Let’s Talk Toilets
Toilets account for almost 30 percent of residential indoor water use in the United States. They’re also a major source of wasted water due to leaks and inefficiency. Unless a replacement has been installed, in a home built prior to 1993, each toilet likely uses 3 1/2 gallons — or more — for every flush.
Experts say that the minimum amount of clean water needed to meet the basic human needs of drinking, cooking and hygiene is 5 gallons per person per day. That’s far short of enough to ensure health and well-being; it’s barely enough to get by. But do we really need to flush nearly an entire day’s minimum requirement each time we go “number one”?
In the beginning of modern toilets, the 7-gallon, flushing, porcelain lavatory was the throne of choice. That was followed by the low-flush, or low-flow, toilet. Unfortunately, it often took several low-flow flushes to get the bowl clean.
As it turned out, low-flush toilets used more water than the old faithful lavatory. Enter the new and improved low-flush toilet, which was better at water conservation, but didn’t always get the job done.
In recent years, the high-efficiency toilet (HET) has arrived on the bathroom scene. Consumers now have an option to use as little as 0.8 gallons using a dual-flush toilet. The best part is that they really work.
What Are High-Efficiency Toilets?
Under federal law, toilets sold in the United States today must not exceed 1.6 gallons per flush (gpf). High-efficiency toilets (HETs) go beyond the standard, using less than 1.3 gpf. You can identify an HET by the WaterSense label it carries. These labels can only be used on HETs that are certified by independent laboratory testing to meet rigorous criteria for both performance and efficiency. The WaterSense program is sponsored by the U.S. Environmental Protection Agency (EPA).
Do High Efficiency Toilets Work?
Everyone is concerned about the performance of low-flow toilets. Do they clear the bowl and leave it clean? Do they stop up frequently? Unlike the first 1.6 gallon/flush toilets, WaterSense HETs combine high efficiency with high performance. Advances in toilet design permit WaterSense HETs to save water without loss of flushing power. In fact, many perform better than standard toilets in consumer testing.
How Much Water and Money Do HETs Save?
High efficiency toilets save you money by reducing your water and wastewater costs. Over the course of a lifetime, an average person flushes the toilet nearly 140,000 times. By installing a WaterSense HET, you can save 4,000 gallons per year. Young children can each conserve about a third of a million gallons during their lifetime.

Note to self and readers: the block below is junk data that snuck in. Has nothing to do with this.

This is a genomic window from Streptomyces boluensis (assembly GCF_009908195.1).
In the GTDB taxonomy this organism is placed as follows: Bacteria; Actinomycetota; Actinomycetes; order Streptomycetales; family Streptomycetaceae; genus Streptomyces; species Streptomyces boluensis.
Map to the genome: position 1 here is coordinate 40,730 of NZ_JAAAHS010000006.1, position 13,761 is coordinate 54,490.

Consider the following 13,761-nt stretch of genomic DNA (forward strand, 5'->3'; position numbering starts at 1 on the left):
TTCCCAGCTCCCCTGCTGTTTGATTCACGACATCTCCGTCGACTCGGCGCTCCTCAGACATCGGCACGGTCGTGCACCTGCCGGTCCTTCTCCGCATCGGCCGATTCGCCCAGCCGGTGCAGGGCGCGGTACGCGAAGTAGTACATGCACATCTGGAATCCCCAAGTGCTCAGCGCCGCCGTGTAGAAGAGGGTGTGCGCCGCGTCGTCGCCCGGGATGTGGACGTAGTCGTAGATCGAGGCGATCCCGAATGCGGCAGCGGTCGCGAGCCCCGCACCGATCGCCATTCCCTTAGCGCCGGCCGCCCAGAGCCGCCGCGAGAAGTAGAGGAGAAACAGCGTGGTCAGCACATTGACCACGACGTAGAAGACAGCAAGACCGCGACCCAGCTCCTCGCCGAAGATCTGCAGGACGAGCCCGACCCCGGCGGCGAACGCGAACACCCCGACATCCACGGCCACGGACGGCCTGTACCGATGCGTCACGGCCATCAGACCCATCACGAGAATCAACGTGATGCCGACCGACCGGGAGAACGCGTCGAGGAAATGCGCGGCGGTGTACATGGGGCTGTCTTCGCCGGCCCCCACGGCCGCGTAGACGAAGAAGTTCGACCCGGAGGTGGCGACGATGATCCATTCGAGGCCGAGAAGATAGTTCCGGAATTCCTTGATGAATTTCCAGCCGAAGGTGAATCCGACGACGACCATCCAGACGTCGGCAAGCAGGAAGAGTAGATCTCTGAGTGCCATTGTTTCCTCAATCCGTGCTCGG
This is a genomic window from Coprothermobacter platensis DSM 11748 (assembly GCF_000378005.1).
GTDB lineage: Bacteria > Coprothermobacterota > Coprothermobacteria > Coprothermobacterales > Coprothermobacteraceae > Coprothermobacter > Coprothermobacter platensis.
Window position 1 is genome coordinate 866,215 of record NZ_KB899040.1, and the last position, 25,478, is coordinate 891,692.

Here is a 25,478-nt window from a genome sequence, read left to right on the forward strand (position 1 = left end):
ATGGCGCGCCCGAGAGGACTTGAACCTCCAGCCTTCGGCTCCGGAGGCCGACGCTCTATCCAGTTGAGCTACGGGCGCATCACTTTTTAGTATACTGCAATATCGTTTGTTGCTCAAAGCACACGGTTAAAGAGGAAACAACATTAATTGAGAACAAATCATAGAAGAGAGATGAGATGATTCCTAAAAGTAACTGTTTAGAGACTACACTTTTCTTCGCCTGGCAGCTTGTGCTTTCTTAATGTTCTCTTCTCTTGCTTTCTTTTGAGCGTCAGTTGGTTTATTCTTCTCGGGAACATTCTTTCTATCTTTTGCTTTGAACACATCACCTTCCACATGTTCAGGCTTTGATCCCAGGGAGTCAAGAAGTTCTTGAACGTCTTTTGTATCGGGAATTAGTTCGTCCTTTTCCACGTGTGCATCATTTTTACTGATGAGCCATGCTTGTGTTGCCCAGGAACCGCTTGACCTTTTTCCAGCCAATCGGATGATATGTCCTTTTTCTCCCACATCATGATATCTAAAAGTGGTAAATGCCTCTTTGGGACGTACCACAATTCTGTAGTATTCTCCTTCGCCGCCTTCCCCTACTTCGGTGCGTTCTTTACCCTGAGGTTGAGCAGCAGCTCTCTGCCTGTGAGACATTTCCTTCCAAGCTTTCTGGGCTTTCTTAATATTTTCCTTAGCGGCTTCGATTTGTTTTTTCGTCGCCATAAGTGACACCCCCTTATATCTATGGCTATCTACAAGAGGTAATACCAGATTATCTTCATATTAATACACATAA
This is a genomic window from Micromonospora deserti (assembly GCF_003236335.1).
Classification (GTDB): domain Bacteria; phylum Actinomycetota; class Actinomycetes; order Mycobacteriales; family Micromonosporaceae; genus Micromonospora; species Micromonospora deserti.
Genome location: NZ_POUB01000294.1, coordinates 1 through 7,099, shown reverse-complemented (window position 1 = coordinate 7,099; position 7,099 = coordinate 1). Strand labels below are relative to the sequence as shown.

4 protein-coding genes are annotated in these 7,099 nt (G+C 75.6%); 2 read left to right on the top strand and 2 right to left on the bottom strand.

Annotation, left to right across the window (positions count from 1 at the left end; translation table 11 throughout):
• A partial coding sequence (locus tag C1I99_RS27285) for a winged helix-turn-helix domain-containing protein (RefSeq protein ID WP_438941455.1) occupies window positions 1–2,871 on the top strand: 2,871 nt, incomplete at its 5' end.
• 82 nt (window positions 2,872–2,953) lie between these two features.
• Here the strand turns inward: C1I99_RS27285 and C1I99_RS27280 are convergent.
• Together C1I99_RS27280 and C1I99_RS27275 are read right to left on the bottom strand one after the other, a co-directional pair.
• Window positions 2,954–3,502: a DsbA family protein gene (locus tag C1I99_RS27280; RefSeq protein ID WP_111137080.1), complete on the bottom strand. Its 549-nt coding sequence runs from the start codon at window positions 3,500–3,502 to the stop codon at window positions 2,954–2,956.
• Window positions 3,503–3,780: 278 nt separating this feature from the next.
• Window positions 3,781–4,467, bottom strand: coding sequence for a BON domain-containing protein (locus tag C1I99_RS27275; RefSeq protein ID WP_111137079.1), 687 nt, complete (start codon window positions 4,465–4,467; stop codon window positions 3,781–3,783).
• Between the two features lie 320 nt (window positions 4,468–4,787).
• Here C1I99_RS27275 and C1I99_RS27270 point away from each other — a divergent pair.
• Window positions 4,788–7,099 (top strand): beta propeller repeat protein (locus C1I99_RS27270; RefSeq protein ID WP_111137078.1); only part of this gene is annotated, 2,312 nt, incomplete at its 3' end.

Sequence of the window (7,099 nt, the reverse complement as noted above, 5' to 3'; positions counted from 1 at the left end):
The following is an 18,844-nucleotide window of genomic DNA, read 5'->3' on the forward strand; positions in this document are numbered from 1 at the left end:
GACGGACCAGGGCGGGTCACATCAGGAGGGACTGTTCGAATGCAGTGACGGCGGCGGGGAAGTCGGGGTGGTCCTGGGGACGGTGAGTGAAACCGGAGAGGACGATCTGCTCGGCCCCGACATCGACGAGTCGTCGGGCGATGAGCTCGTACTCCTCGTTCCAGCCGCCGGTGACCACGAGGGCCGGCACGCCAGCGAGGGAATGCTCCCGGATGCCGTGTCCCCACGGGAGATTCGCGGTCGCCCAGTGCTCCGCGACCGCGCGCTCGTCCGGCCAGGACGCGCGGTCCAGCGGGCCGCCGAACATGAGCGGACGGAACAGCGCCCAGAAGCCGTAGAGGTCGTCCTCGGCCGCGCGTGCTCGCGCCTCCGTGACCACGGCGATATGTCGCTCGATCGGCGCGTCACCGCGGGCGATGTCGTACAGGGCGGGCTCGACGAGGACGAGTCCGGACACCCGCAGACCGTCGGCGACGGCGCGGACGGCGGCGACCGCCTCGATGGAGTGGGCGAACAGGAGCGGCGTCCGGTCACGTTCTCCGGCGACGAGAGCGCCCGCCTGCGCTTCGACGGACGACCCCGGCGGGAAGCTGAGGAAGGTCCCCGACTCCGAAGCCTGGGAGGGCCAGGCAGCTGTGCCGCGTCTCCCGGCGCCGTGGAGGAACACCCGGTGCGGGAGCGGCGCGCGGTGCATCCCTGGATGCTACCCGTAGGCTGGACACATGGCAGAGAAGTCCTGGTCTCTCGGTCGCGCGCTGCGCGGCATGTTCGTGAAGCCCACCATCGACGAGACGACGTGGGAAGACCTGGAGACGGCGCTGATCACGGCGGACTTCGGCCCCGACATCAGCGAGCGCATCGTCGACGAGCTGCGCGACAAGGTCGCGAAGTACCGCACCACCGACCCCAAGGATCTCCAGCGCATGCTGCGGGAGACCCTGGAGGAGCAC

If a family of four replaces one 3.5 gpf toilet made between 1980 and 1994 with a WaterSense toilet, they can save $2,000 over the life of the toilet. If the toilet being replaced was made before 1980, it uses 5 gallons per flush, so the savings will be much greater.
With these savings, new high-efficiency toilets can pay for themselves in only a few years. Even better, many local utilities offer substantial rebates for replacing old toilets with HETs. Rebates for high-efficiency toilets are available in many US states and Canadian provinces.
What are Dual Flush Toilets?
Dual flush toilets use 0.8 gallons per flush for liquid waste and 1.6 gallons per flush for solids. They can save up to 40% (approx. 4,600 gallons) compared to today’s standard 1.6-gallon, single-flush toilets. On an average of 4/1 uses a day, dual-flush toilets have the lowest water consumption of all: 0.96 gallons per flush.
Beware of some products that reduce the amount of water flushed in an existing toilet. Existing bowls are not designed to perform with reduced amounts of water, so the likelihood of clogging your toilet while you are trying to flush paper and solid waste increases drastically.
Select a WaterSense-Labeled, High-Efficiency Toilet
Whether you’re remodeling a bathroom, beginning construction of a new house, or just want to replace an old, inefficient toilet, a WaterSense-labeled HET is your best bet. Look for the WaterSense label on any toilet you buy.
Note that some manufacturers offer high-efficiency and regular-style models with very similar names, so be sure to look for the WaterSense label. A list of WaterSense-labeled high-efficiency toilets and other plumbing products is provided by the EPA.
If every home in the United States replaced just one old toilet with a new HET, we would conserve almost one trillion (spelled with a T) gallons of water per year. That’s equal to more than two weeks of the water flowing over Niagara Falls.